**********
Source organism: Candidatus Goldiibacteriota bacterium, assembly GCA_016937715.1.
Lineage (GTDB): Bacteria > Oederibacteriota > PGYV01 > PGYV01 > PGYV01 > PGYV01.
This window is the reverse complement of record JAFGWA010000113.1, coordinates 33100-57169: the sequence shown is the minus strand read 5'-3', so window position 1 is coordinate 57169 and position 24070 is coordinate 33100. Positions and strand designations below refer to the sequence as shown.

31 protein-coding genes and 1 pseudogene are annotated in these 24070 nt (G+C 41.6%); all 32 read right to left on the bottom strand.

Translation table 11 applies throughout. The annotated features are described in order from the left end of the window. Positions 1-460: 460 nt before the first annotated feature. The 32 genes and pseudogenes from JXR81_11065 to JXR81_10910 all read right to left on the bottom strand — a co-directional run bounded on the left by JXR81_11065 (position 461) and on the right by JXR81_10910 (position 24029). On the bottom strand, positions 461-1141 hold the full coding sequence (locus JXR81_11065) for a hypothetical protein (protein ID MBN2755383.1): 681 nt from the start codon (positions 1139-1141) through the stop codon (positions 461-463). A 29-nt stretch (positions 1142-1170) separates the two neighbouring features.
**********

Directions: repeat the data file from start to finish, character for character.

Source organism: Candidatus Goldiibacteriota bacterium, assembly GCA_016937715.1.
Lineage (GTDB): Bacteria > Oederibacteriota > PGYV01 > PGYV01 > PGYV01 > PGYV01.
This window is the reverse complement of record JAFGWA010000113.1, coordinates 33100-57169: the sequence shown is the minus strand read 5'-3', so window position 1 is coordinate 57169 and position 24070 is coordinate 33100. Positions and strand designations below refer to the sequence as shown.

31 protein-coding genes and 1 pseudogene are annotated in these 24070 nt (G+C 41.6%); all 32 read right to left on the bottom strand.

Translation table 11 applies throughout. The annotated features are described in order from the left end of the window. Positions 1-460: 460 nt before the first annotated feature. The 32 genes and pseudogenes from JXR81_11065 to JXR81_10910 all read right to left on the bottom strand — a co-directional run bounded on the left by JXR81_11065 (position 461) and on the right by JXR81_10910 (position 24029). On the bottom strand, positions 461-1141 hold the full coding sequence (locus JXR81_11065) for a hypothetical protein (protein ID MBN2755383.1): 681 nt from the start codon (positions 1139-1141) through the stop codon (positions 461-463). A 29-nt stretch (positions 1142-1170) separates the two neighbouring features.